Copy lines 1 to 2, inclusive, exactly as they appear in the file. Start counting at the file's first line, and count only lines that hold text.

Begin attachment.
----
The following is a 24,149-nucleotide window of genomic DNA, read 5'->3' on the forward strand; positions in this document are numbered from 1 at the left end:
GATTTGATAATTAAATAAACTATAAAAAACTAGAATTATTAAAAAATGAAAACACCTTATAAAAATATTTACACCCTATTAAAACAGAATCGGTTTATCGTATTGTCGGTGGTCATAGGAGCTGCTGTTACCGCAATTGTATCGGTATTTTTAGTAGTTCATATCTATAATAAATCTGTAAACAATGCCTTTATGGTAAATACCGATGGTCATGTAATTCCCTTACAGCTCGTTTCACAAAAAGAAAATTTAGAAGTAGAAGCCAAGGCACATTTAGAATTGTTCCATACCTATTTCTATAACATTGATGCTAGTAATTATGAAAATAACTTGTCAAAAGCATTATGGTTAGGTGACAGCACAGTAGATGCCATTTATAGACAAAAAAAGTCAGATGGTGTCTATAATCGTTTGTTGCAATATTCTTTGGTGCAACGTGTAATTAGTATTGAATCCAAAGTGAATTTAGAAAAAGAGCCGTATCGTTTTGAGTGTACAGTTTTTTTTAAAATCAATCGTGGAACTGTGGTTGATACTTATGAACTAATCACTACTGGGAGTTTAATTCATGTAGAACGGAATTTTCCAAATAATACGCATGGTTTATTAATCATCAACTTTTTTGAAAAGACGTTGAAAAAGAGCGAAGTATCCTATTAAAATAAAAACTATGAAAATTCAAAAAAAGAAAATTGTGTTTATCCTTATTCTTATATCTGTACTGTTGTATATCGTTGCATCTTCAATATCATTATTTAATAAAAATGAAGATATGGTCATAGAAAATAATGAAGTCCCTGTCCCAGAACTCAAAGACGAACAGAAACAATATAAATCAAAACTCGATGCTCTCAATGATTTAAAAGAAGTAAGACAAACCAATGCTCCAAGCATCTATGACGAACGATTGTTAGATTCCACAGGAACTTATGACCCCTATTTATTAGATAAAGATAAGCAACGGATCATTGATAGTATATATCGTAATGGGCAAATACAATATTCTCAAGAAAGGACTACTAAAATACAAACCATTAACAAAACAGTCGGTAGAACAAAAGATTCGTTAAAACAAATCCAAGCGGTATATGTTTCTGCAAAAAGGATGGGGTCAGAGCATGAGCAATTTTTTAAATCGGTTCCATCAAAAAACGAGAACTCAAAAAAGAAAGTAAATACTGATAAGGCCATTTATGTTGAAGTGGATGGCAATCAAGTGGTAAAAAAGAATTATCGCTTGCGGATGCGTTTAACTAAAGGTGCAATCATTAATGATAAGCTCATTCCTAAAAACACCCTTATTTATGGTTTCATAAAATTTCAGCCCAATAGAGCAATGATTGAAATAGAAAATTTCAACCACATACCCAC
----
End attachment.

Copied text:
The following is a 24,149-nucleotide window of genomic DNA, read 5'->3' on the forward strand; positions in this document are numbered from 1 at the left end:
GATTTGATAATTAAATAAACTATAAAAAACTAGAATTATTAAAAAATGAAAACACCTTATAAAAATATTTACACCCTATTAAAACAGAATCGGTTTATCGTATTGTCGGTGGTCATAGGAGCTGCTGTTACCGCAATTGTATCGGTATTTTTAGTAGTTCATATCTATAATAAATCTGTAAACAATGCCTTTATGGTAAATACCGATGGTCATGTAATTCCCTTACAGCTCGTTTCACAAAAAGAAAATTTAGAAGTAGAAGCCAAGGCACATTTAGAATTGTTCCATACCTATTTCTATAACATTGATGCTAGTAATTATGAAAATAACTTGTCAAAAGCATTATGGTTAGGTGACAGCACAGTAGATGCCATTTATAGACAAAAAAAGTCAGATGGTGTCTATAATCGTTTGTTGCAATATTCTTTGGTGCAACGTGTAATTAGTATTGAATCCAAAGTGAATTTAGAAAAAGAGCCGTATCGTTTTGAGTGTACAGTTTTTTTTAAAATCAATCGTGGAACTGTGGTTGATACTTATGAACTAATCACTACTGGGAGTTTAATTCATGTAGAACGGAATTTTCCAAATAATACGCATGGTTTATTAATCATCAACTTTTTTGAAAAGACGTTGAAAAAGAGCGAAGTATCCTATTAAAATAAAAACTATGAAAATTCAAAAAAAGAAAATTGTGTTTATCCTTATTCTTATATCTGTACTGTTGTATATCGTTGCATCTTCAATATCATTATTTAATAAAAATGAAGATATGGTCATAGAAAATAATGAAGTCCCTGTCCCAGAACTCAAAGACGAACAGAAACAATATAAATCAAAACTCGATGCTCTCAATGATTTAAAAGAAGTAAGACAAACCAATGCTCCAAGCATCTATGACGAACGATTGTTAGATTCCACAGGAACTTATGACCCCTATTTATTAGATAAAGATAAGCAACGGATCATTGATAGTATATATCGTAATGGGCAAATACAATATTCTCAAGAAAGGACTACTAAAATACAAACCATTAACAAAACAGTCGGTAGAACAAAAGATTCGTTAAAACAAATCCAAGCGGTATATGTTTCTGCAAAAAGGATGGGGTCAGAGCATGAGCAATTTTTTAAATCGGTTCCATCAAAAAACGAGAACTCAAAAAAGAAAGTAAATACTGATAAGGCCATTTATGTTGAAGTGGATGGCAATCAAGTGGTAAAAAAGAATTATCGCTTGCGGATGCGTTTAACTAAAGGTGCAATCATTAATGATAAGCTCATTCCTAAAAACACCCTTATTTATGGTTTCATAAAATTTCAGCCCAATAGAGCAATGATTGAAATAGAAAATTTCAACCACATACCCAC